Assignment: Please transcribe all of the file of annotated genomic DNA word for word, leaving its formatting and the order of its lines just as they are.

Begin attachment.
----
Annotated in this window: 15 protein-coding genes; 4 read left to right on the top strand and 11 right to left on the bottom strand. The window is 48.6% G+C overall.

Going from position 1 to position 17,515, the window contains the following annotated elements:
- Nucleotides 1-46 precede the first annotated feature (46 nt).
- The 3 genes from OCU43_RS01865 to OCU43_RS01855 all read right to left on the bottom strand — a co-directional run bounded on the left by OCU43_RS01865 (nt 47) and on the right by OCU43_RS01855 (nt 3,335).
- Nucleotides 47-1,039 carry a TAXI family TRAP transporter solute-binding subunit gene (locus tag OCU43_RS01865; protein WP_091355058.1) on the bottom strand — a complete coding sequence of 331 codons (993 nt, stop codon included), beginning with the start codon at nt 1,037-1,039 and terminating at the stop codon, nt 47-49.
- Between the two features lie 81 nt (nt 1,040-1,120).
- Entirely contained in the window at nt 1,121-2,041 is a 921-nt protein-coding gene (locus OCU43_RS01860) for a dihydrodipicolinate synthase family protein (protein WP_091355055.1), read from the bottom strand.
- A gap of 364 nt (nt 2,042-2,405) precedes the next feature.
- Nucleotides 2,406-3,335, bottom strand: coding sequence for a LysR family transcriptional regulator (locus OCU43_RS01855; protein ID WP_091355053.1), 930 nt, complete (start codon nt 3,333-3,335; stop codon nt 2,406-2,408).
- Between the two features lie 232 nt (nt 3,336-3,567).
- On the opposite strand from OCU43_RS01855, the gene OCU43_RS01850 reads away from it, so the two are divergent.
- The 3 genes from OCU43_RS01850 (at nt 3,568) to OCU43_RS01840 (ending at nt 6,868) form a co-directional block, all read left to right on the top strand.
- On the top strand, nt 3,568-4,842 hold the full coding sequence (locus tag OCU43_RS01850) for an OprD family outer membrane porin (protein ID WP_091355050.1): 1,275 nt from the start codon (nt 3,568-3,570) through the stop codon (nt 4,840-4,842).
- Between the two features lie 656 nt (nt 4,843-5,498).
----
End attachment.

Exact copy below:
Annotated in this window: 15 protein-coding genes; 4 read left to right on the top strand and 11 right to left on the bottom strand. The window is 48.6% G+C overall.

Going from position 1 to position 17,515, the window contains the following annotated elements:
- Nucleotides 1-46 precede the first annotated feature (46 nt).
- The 3 genes from OCU43_RS01865 to OCU43_RS01855 all read right to left on the bottom strand — a co-directional run bounded on the left by OCU43_RS01865 (nt 47) and on the right by OCU43_RS01855 (nt 3,335).
- Nucleotides 47-1,039 carry a TAXI family TRAP transporter solute-binding subunit gene (locus tag OCU43_RS01865; protein WP_091355058.1) on the bottom strand — a complete coding sequence of 331 codons (993 nt, stop codon included), beginning with the start codon at nt 1,037-1,039 and terminating at the stop codon, nt 47-49.
- Between the two features lie 81 nt (nt 1,040-1,120).
- Entirely contained in the window at nt 1,121-2,041 is a 921-nt protein-coding gene (locus OCU43_RS01860) for a dihydrodipicolinate synthase family protein (protein WP_091355055.1), read from the bottom strand.
- A gap of 364 nt (nt 2,042-2,405) precedes the next feature.
- Nucleotides 2,406-3,335, bottom strand: coding sequence for a LysR family transcriptional regulator (locus OCU43_RS01855; protein ID WP_091355053.1), 930 nt, complete (start codon nt 3,333-3,335; stop codon nt 2,406-2,408).
- Between the two features lie 232 nt (nt 3,336-3,567).
- On the opposite strand from OCU43_RS01855, the gene OCU43_RS01850 reads away from it, so the two are divergent.
- The 3 genes from OCU43_RS01850 (at nt 3,568) to OCU43_RS01840 (ending at nt 6,868) form a co-directional block, all read left to right on the top strand.
- On the top strand, nt 3,568-4,842 hold the full coding sequence (locus tag OCU43_RS01850) for an OprD family outer membrane porin (protein ID WP_091355050.1): 1,275 nt from the start codon (nt 3,568-3,570) through the stop codon (nt 4,840-4,842).
- Between the two features lie 656 nt (nt 4,843-5,498).